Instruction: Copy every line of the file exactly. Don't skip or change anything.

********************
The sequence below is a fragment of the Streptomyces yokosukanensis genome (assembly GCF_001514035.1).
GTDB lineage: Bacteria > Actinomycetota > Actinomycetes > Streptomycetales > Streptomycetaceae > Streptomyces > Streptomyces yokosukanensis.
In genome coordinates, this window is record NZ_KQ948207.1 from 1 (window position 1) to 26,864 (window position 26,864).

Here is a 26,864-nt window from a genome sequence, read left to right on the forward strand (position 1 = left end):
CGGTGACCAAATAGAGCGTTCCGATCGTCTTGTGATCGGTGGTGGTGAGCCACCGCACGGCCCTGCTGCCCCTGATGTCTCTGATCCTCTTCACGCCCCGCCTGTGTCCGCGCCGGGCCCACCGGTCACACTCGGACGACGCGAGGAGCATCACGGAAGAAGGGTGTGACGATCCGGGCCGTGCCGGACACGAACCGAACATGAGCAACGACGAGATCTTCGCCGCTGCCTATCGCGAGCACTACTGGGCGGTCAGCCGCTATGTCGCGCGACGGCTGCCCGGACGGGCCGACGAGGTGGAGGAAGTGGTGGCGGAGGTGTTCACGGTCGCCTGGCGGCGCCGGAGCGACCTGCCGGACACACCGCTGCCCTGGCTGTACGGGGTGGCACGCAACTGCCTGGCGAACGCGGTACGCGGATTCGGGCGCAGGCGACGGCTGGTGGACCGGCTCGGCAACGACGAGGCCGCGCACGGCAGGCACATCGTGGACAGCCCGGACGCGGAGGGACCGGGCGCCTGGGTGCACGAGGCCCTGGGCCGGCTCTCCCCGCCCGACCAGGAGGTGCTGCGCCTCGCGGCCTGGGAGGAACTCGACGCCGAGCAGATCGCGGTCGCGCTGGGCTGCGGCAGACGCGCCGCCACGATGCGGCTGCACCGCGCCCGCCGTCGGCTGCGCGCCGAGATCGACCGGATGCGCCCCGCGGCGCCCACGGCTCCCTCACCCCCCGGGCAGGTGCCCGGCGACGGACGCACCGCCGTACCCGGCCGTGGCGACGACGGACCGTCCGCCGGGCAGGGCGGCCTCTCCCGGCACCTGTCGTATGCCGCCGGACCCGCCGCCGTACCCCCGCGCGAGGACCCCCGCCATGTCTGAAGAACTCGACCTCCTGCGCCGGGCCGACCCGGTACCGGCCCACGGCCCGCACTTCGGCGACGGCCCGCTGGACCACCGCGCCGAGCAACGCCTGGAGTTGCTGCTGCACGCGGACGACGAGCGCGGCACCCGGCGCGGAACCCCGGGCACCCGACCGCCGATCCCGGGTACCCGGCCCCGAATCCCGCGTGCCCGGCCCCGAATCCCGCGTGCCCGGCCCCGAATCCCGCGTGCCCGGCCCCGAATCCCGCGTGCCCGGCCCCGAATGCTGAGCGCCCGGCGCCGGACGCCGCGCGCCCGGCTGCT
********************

The sequence below is a fragment of the Streptomyces yokosukanensis genome (assembly GCF_001514035.1).
GTDB lineage: Bacteria > Actinomycetota > Actinomycetes > Streptomycetales > Streptomycetaceae > Streptomyces > Streptomyces yokosukanensis.
In genome coordinates, this window is record NZ_KQ948207.1 from 1 (window position 1) to 26,864 (window position 26,864).

Here is a 26,864-nt window from a genome sequence, read left to right on the forward strand (position 1 = left end):
CGGTGACCAAATAGAGCGTTCCGATCGTCTTGTGATCGGTGGTGGTGAGCCACCGCACGGCCCTGCTGCCCCTGATGTCTCTGATCCTCTTCACGCCCCGCCTGTGTCCGCGCCGGGCCCACCGGTCACACTCGGACGACGCGAGGAGCATCACGGAAGAAGGGTGTGACGATCCGGGCCGTGCCGGACACGAACCGAACATGAGCAACGACGAGATCTTCGCCGCTGCCTATCGCGAGCACTACTGGGCGGTCAGCCGCTATGTCGCGCGACGGCTGCCCGGACGGGCCGACGAGGTGGAGGAAGTGGTGGCGGAGGTGTTCACGGTCGCCTGGCGGCGCCGGAGCGACCTGCCGGACACACCGCTGCCCTGGCTGTACGGGGTGGCACGCAACTGCCTGGCGAACGCGGTACGCGGATTCGGGCGCAGGCGACGGCTGGTGGACCGGCTCGGCAACGACGAGGCCGCGCACGGCAGGCACATCGTGGACAGCCCGGACGCGGAGGGACCGGGCGCCTGGGTGCACGAGGCCCTGGGCCGGCTCTCCCCGCCCGACCAGGAGGTGCTGCGCCTCGCGGCCTGGGAGGAACTCGACGCCGAGCAGATCGCGGTCGCGCTGGGCTGCGGCAGACGCGCCGCCACGATGCGGCTGCACCGCGCCCGCCGTCGGCTGCGCGCCGAGATCGACCGGATGCGCCCCGCGGCGCCCACGGCTCCCTCACCCCCCGGGCAGGTGCCCGGCGACGGACGCACCGCCGTACCCGGCCGTGGCGACGACGGACCGTCCGCCGGGCAGGGCGGCCTCTCCCGGCACCTGTCGTATGCCGCCGGACCCGCCGCCGTACCCCCGCGCGAGGACCCCCGCCATGTCTGAAGAACTCGACCTCCTGCGCCGGGCCGACCCGGTACCGGCCCACGGCCCGCACTTCGGCGACGGCCCGCTGGACCACCGCGCCGAGCAACGCCTGGAGTTGCTGCTGCACGCGGACGACGAGCGCGGCACCCGGCGCGGAACCCCGGGCACCCGACCGCCGATCCCGGGTACCCGGCCCCGAATCCCGCGTGCCCGGCCCCGAATCCCGCGTGCCCGGCCCCGAATCCCGCGTGCCCGGCCCCGAATCCCGCGTGCCCGGCCCCGAATGCTGAGCGCCCGGCGCCGGACGCCGCGCGCCCGGCTGCT